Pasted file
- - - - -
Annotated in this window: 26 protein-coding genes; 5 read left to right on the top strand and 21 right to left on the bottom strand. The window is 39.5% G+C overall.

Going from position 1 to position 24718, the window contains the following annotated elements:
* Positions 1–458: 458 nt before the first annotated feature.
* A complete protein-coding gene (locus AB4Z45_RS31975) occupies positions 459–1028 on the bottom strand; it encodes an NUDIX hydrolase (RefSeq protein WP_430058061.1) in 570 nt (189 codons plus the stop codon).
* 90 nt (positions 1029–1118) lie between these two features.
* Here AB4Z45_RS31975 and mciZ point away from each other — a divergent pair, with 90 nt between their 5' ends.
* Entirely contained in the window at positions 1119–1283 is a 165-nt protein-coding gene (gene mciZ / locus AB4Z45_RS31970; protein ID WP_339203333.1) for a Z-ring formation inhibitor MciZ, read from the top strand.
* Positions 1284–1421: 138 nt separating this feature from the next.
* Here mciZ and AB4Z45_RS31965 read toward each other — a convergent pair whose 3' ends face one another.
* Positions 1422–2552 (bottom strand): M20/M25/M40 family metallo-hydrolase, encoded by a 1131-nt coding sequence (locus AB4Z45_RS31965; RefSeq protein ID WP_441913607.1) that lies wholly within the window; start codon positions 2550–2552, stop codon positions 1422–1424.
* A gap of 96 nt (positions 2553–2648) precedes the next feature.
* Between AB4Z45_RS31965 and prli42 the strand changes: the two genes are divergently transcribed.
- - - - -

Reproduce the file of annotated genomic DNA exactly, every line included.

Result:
Annotated in this window: 26 protein-coding genes; 5 read left to right on the top strand and 21 right to left on the bottom strand. The window is 39.5% G+C overall.

Going from position 1 to position 24718, the window contains the following annotated elements:
* Positions 1–458: 458 nt before the first annotated feature.
* A complete protein-coding gene (locus AB4Z45_RS31975) occupies positions 459–1028 on the bottom strand; it encodes an NUDIX hydrolase (RefSeq protein WP_430058061.1) in 570 nt (189 codons plus the stop codon).
* 90 nt (positions 1029–1118) lie between these two features.
* Here AB4Z45_RS31975 and mciZ point away from each other — a divergent pair, with 90 nt between their 5' ends.
* Entirely contained in the window at positions 1119–1283 is a 165-nt protein-coding gene (gene mciZ / locus AB4Z45_RS31970; protein ID WP_339203333.1) for a Z-ring formation inhibitor MciZ, read from the top strand.
* Positions 1284–1421: 138 nt separating this feature from the next.
* Here mciZ and AB4Z45_RS31965 read toward each other — a convergent pair whose 3' ends face one another.
* Positions 1422–2552 (bottom strand): M20/M25/M40 family metallo-hydrolase, encoded by a 1131-nt coding sequence (locus AB4Z45_RS31965; RefSeq protein ID WP_441913607.1) that lies wholly within the window; start codon positions 2550–2552, stop codon positions 1422–1424.
* A gap of 96 nt (positions 2553–2648) precedes the next feature.
* Between AB4Z45_RS31965 and prli42 the strand changes: the two genes are divergently transcribed.